consumer non-SLR's. Not many have them yet, but they are starting to show
up.

Those fixed lenses are generally not as fast as you can get for a SLR
and the SLR's generally will operate at higher sensitivity settings with out
getting too much noise.

Finally, I hate trying to judge an image or follow action with a digital
readout as my few finder. The SLR's are much better in this regard. They
also are good at doing burst shooting so those less experienced
photographers have a better chance of getting the peak of the action.

--
Joseph Meehan

26 + 6 = 1 It's Irish Math
Anonymous
March 1, 2005 11:12:07 PM

Archived from groups: rec.photo.digital (More info?)

Everyone seems to have it right. You need to move up to a DSLR. I agree.
The next best thing would be a Canon G6 or the Sony. They both seem to do
fairly well at ISO 800 and accept an external flash. I'd go for the Nikon
D70 because it almost falls into your price range. I think it is down to
$1100 now with the 18 - 75 lens. The SB800 flash for it is $300. You could
pick up a Tamron 28 - 300 for around $400. There goes the budget. I
really don't think you are going to get anything in a non DSLR that a
professional photographer would consider close to adequate for newspaper
work. I guess it depends on how small the newspaper is. High School paper
maybe. Don't get me wrong, there are a number of great non DSLR prosumer
cameras out there that take excellent pictures. It's just when you throw in
the little bit about low lighting levels and sports. That is a big ticket
to fill. You need a fast lens, a good camera and a big flash. The Nikon
D70 is an easy camera to use. Anyone who considers themselves a
photographer shouldn't have much trouble learning the basics in a few hours.

Doug
March 2, 2005 12:22:20 AM

Archived from groups: rec.photo.digital (More info?)

"bob" <not@not.not> wrote in message
news:a83Vd.42992$u87.35944@bignews6.bellsouth.net...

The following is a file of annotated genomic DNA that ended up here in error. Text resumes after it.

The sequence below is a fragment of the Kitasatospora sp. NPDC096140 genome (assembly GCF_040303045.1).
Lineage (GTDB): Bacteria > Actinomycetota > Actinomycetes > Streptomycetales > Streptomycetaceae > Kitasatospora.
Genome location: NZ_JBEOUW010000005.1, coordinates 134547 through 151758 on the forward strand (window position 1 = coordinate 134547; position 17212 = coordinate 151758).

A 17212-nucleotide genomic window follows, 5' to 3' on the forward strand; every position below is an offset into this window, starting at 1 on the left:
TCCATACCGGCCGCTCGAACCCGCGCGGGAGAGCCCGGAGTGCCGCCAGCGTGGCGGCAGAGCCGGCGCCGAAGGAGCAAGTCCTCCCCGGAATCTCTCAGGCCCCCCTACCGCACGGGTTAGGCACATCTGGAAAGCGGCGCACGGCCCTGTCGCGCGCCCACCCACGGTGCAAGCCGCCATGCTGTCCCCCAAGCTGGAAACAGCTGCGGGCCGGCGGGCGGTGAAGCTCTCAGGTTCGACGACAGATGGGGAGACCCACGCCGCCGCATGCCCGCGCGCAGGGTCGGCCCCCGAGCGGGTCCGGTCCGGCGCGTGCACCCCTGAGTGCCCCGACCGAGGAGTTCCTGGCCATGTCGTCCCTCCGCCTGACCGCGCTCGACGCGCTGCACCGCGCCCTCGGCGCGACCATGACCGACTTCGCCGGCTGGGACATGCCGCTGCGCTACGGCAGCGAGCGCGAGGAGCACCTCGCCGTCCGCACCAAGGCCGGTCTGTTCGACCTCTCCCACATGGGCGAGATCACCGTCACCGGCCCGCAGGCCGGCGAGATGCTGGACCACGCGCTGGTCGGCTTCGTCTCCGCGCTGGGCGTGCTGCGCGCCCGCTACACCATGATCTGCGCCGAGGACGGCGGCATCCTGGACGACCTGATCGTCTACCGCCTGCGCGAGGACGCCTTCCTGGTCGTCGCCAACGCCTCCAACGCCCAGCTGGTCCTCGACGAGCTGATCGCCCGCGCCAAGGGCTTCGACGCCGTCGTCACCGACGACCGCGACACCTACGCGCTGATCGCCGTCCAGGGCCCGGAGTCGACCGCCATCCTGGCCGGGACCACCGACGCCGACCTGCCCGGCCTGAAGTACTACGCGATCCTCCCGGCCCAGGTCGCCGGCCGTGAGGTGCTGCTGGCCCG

> Kelly Allison via PhotoKB.com wrote:
> > I work for a small newspaper. Each of our reporters use their own
cameras.
> > We are attempting to phase out use of film cameras. I need to purchase
> > some good digital cameras for indoor sports photography and poor
lighting
> > situations.
> [snip]
> > I am on a small budget, so I
> > need for this machine to be under $1000.
>
> Good luck. The problem with the non-slr cameras is going to be shutter
> lag, which isn't good for your low light sports. With most lesser
> expensive cameras, there is going to be a lag of a second or more while
> the camera determines exposure, guesses subject, acquires focus. If you
> turn off all the automatic stuff it will be much faster
>
> Taking the panasonic DMC-FZ20 as an example, imaging-resource.com
> reports shutter lag in full auto mode to be 1.4 seconds. In manual focus
> it's 0.08 seconds. The Nikon 8800 is reported to be 1.5 seconds and 0.3
> seconds, which they say is "About average among prosumer digicams."
>
> At most sporting events, a lot can happen in 0.3 seconds.
>
> The Nikon D-70 is 0.3 seconds, and 0.15
>
> Bob

In addition to what Bob said, I think you're going to have a problem of
getting
a suitable "low light, indoor sports" lens on your camera and bringing it in
under
$1000...even used would be a problem.

Good luck,
George
March 2, 2005 1:32:23 AM

Archived from groups: rec.photo.digital (More info?)

"Kelly Allison via PhotoKB.com" <forum@PhotoKB.com> wrote:

[snip]
> I saw a Sony Cyber-shot DSC-V3, but since I cannot hold it
>in my hand to review, I need to know if it would be good enough to get
>sharp actions shots inside at a distance
[snip]

I have one and as much as I like it, I don't think it is the camera
for your purpose. The lense is F2.8-4.0 and DPreview.com states asa
800 is closer to 640.

As far as outside action photography, one of the burst modes will do
2.5 frames per second for 8 frames which might help with catching an
action shot though. For indoors, I think the shutter speed is going
to be too slow for you.

Wes


--
Reply to:
Whiskey Echo Sierra Sierra AT Gee Tee EYE EYE dot COM
Lycos address is a spam trap.
Anonymous
March 2, 2005 9:53:05 PM

Archived from groups: rec.photo.digital (More info?)

I'd consider the following two
cameras:
1. Panasonic Lumix DMC-FZ20 for $500 It has a 12x zoom (36mm - 432mm
35mm equivalent).
2. Canon G6 for $570.

I think this is the best advice given me here. I really do have the
limitations that I listed. This is a small newspaper. If you wish to
visit our web site, it is http://www.tcextra.com . We publish 3 local
newspapers on a weekly basis. Spot color only. We operate on a Goss
press. I have given my 4 weeks notice, so I'll be leaving soon. I would
prefer to leave without them needing to find a VERY part time replacement
for the photographic darkroom. These cameras sound like they may do the
trick. At the moment, our sports editor, who is also our only sports
reporter, uses a film camera which never gets enough light. We shoot with